For Significant Contributions to NRF2 Biology and Unraveling the Molecular Mechanisms Behind Arsenic-Related Diseases, Donna Zhang Is Being Honored with the 2024 SOT Leading Edge in Basic Science Award

By Marie Fortin posted 24 days ago


This award recognizes a scientist who, based on research, has made a recent (within the last five years), seminal scientific contribution/advance to understanding fundamental mechanisms of toxicity. The recipient should be a respected basic scientist whose research findings are likely to have a pervasive impact on the field of toxicology.

Donna Zhang, PhD, has been honored with the 2024 SOT Leading Edge in Basic Science Award, recognizing her substantial contributions to NRF2 biology and the understanding of molecular mechanisms by which the environmental contaminant arsenic promotes diseases. She is dedicated to translating this knowledge from bench to bedside, focusing on the development of therapeutics that target NRF2.

Dr. Zhang obtained her doctorate in molecular toxicology from the Nelson Institute of Environmental Medicine at New York University in 1997, followed by a postdoctoral fellowship at the DuPont-Haskell Laboratory. From 1999 to 2005, Dr. Zhang was a Research Assistant Professor in the Department of Biochemistry at the University of Missouri. She joined the University of Arizona’s Department of Pharmacology and Toxicology in 2005 and was promoted to full Professor by 2013. As Associate Director of the Superfund Research Program from 2019 to 2022, she played a pivotal role in the program’s successful renewal. In 2020, she became the inaugural Musil Family Endowed Chair in Drug Discovery. In January 2024, Dr. Zhang assumed the esteemed Dr. Herbert A. Wertheim Professor position at the Herbert Wertheim UF Scripps Institute for Biomedical Innovation & Technology, where she continues her work in NRF2 biology and toxicology.

Dr. Zhang’s toxicological research has unraveled the complex interplay between the human body and environmental toxins. Her pioneering work on the cellular NRF2-KEAP1 defense system against environmental insults has made her a leading authority. With over 180 publications, Dr. Zhang’s scholarly impact is evidenced by more than 45,000 citations and an h-index of 78. Her research extends beyond clarifying NRF2’s regulatory mechanisms; it explores its dual roles in diseases such as cancer, diabetes, non-alcoholic fatty liver disease, and Parkinson’s disease. Her seminal work has led to significant advancements in novel therapeutics targeting NRF2.

Dr. Zhang’s research identified KEAP1 as an E3 ubiquitin ligase, a critical regulator that targets NRF2 for ubiquitylation and subsequent degradation. Her insights into KEAP1’s cysteine residues, particularly C151, have been fundamental in understanding their role as sensors of oxidative stress and as switches that regulate the NRF2 pathway in response to environmental insults. She termed this the canonical mechanism of NRF2 activation, central to our comprehension of NRF2’s role in cellular defense. Furthermore, her team has identified and characterized several chemopreventive agents that activate NRF2, showcasing their potential in cancer prevention and the amelioration of diabetic complications.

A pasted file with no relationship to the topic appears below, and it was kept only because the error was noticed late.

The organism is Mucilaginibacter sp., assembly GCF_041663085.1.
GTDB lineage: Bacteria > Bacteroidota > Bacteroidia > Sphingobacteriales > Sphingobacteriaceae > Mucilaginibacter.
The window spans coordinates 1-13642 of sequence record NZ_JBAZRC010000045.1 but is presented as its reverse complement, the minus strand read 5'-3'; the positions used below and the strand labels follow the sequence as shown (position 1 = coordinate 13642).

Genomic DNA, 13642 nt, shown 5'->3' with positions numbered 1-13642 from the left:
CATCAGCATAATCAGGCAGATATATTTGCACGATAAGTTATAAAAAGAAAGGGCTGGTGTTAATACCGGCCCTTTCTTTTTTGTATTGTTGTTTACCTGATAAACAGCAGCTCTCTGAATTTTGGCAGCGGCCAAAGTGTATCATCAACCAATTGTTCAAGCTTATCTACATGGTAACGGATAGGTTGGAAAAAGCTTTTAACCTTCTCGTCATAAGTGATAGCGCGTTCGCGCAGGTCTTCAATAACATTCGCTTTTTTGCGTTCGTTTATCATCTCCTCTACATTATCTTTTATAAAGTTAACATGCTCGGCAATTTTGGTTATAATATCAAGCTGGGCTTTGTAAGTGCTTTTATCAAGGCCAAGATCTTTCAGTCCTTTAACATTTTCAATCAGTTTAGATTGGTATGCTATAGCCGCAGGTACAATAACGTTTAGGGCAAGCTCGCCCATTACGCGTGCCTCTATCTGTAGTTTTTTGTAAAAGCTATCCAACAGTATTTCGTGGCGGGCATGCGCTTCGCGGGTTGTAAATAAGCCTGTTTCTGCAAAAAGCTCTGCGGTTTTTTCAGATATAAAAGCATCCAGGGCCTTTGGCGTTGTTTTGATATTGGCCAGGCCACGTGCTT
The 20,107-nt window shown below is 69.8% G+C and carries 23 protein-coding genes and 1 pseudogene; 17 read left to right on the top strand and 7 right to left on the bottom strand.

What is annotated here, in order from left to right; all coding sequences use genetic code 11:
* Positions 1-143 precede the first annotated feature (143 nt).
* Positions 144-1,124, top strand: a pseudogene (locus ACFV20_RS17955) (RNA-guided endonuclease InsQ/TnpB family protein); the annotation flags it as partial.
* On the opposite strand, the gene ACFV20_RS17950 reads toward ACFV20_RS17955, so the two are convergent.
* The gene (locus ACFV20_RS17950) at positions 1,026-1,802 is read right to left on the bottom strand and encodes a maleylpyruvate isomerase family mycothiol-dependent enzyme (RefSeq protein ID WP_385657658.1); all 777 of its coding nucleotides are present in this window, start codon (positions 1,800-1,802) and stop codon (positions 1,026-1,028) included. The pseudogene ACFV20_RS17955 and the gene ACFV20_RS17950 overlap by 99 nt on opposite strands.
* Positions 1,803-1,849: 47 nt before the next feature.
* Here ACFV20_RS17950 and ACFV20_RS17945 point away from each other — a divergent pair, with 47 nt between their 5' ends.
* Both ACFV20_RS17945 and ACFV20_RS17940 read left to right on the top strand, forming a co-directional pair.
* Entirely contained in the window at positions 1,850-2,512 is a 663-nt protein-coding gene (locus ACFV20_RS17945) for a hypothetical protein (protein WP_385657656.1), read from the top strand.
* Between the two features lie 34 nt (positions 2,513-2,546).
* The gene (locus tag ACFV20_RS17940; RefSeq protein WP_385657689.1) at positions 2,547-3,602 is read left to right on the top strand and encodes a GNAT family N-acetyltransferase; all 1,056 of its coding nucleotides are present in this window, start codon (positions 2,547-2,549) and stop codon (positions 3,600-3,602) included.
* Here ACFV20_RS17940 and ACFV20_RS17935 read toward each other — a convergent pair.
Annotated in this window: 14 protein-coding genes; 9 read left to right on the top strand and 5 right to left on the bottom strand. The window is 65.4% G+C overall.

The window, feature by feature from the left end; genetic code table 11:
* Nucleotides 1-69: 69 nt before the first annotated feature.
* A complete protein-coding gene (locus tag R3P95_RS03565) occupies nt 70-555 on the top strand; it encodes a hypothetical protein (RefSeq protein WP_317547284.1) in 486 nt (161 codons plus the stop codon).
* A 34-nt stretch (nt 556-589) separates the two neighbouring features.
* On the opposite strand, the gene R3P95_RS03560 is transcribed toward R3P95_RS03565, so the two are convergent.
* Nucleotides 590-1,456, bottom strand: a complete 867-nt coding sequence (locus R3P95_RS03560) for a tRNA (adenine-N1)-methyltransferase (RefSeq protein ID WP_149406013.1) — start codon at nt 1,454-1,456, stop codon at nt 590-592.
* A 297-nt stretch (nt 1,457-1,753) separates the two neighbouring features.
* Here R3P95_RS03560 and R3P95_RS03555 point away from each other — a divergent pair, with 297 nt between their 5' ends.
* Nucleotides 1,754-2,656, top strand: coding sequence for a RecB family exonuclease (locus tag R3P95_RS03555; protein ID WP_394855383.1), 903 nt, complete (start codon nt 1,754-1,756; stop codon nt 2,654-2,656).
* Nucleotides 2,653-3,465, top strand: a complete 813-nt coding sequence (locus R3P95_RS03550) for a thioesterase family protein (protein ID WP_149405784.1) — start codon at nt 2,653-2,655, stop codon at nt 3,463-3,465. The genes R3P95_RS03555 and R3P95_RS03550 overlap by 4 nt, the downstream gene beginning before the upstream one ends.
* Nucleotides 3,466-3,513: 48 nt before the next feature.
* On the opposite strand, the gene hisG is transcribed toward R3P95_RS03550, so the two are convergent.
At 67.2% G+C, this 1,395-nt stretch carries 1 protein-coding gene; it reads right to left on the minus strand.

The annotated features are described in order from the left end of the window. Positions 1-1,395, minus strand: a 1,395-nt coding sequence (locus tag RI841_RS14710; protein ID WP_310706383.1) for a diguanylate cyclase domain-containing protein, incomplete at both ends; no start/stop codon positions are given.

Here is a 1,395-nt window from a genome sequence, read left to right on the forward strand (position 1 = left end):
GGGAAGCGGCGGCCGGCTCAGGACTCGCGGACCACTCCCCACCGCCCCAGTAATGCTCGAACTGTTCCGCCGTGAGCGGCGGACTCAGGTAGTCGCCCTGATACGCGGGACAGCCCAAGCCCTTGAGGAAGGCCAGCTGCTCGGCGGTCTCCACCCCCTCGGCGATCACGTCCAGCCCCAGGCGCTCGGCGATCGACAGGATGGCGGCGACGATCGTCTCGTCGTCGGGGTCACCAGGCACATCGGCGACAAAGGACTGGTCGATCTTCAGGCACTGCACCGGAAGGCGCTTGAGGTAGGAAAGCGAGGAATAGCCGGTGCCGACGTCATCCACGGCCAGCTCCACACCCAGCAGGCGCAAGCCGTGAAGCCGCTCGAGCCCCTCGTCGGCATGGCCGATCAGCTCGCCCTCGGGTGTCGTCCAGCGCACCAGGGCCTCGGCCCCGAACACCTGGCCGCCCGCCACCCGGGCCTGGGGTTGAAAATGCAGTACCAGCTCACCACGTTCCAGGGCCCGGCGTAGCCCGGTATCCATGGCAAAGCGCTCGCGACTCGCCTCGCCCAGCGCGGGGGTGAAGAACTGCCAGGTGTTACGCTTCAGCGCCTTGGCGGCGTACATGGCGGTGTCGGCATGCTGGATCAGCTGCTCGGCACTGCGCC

In 2008, Dr. Zhang uncovered NRF2’s dual role in cancer, demonstrating its contribution to tumor growth and resistance to chemotherapy, and identified brusatol as a potent NRF2 inhibitor. This spurred further research into NRF2’s 'oncogenic' properties. By 2010, her team discovered NRF2’s regulation by the autophagy-related protein p62 through a noncanonical pathway. Her 2013 research illuminated how arsenic prolongs NRF2 activation via this pathway, inadvertently promoting cancer. In 2021, they linked noncanonical NRF2 activation to metabolic diseases, showing how arsenic-induced NRF2 activity can adversely affect glucose metabolism in the liver. Dr. Zhang’s ongoing research focuses on NRF biology, seeking to develop treatments that modulate NRF2 for various diseases and overall health improvement.

Her achievements have been recognized previously by SOT through the SOT Achievement Award in 2012 and the AACT WestChina-Frontier PharmaTech Distinguished Chinese Toxicologist Award from the SOT American Association of Chinese in Toxicology (AACT) Special Interest Group in 2023. An SOT member since 2006, Dr. Zhang is an active member of AACT, the Mechanisms Specialty Section, and the Out Toxicologists and Allies Special Interest Group.

Disclaimer: The information provided in this blog about the awardee(s) is based on the nomination materials provided. This citation is being shared under the Award Committee Chair’s name as part of their official duties and should not be interpreted as their personal or professional opinions.